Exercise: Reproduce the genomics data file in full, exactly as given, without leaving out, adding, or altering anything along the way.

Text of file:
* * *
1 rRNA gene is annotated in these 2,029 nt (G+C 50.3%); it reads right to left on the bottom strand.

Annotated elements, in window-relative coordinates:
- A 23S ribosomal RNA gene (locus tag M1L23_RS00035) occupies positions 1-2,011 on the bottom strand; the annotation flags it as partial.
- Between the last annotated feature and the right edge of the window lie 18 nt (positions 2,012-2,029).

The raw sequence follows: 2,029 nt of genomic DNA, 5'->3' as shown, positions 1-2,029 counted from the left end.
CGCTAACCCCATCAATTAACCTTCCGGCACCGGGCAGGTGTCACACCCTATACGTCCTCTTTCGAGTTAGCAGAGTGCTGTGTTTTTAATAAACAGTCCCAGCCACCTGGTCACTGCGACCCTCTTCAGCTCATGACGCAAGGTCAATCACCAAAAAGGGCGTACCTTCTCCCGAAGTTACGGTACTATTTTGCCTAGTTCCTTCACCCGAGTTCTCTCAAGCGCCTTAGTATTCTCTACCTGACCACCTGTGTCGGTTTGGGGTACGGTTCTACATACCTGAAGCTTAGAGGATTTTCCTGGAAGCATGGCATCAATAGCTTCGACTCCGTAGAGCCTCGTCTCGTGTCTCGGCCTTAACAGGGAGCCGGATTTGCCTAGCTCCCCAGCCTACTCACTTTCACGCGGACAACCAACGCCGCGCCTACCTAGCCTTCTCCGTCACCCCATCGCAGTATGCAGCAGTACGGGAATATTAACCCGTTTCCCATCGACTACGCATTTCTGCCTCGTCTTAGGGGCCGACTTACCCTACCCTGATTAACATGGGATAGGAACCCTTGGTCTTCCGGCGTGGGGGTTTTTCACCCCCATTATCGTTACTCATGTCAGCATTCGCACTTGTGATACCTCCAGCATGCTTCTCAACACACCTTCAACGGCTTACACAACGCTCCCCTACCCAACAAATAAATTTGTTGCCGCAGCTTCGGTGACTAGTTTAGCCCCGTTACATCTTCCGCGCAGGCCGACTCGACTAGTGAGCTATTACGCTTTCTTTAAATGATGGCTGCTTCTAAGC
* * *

1 rRNA gene is annotated in these 2,029 nt (G+C 50.3%); it reads right to left on the bottom strand.

Annotated elements, in window-relative coordinates:
- A 23S ribosomal RNA gene (locus tag M1L23_RS00035) occupies positions 1-2,011 on the bottom strand; the annotation flags it as partial.
- Between the last annotated feature and the right edge of the window lie 18 nt (positions 2,012-2,029).

The raw sequence follows: 2,029 nt of genomic DNA, 5'->3' as shown, positions 1-2,029 counted from the left end.
CGCTAACCCCATCAATTAACCTTCCGGCACCGGGCAGGTGTCACACCCTATACGTCCTCTTTCGAGTTAGCAGAGTGCTGTGTTTTTAATAAACAGTCCCAGCCACCTGGTCACTGCGACCCTCTTCAGCTCATGACGCAAGGTCAATCACCAAAAAGGGCGTACCTTCTCCCGAAGTTACGGTACTATTTTGCCTAGTTCCTTCACCCGAGTTCTCTCAAGCGCCTTAGTATTCTCTACCTGACCACCTGTGTCGGTTTGGGGTACGGTTCTACATACCTGAAGCTTAGAGGATTTTCCTGGAAGCATGGCATCAATAGCTTCGACTCCGTAGAGCCTCGTCTCGTGTCTCGGCCTTAACAGGGAGCCGGATTTGCCTAGCTCCCCAGCCTACTCACTTTCACGCGGACAACCAACGCCGCGCCTACCTAGCCTTCTCCGTCACCCCATCGCAGTATGCAGCAGTACGGGAATATTAACCCGTTTCCCATCGACTACGCATTTCTGCCTCGTCTTAGGGGCCGACTTACCCTACCCTGATTAACATGGGATAGGAACCCTTGGTCTTCCGGCGTGGGGGTTTTTCACCCCCATTATCGTTACTCATGTCAGCATTCGCACTTGTGATACCTCCAGCATGCTTCTCAACACACCTTCAACGGCTTACACAACGCTCCCCTACCCAACAAATAAATTTGTTGCCGCAGCTTCGGTGACTAGTTTAGCCCCGTTACATCTTCCGCGCAGGCCGACTCGACTAGTGAGCTATTACGCTTTCTTTAAATGATGGCTGCTTCTAAGC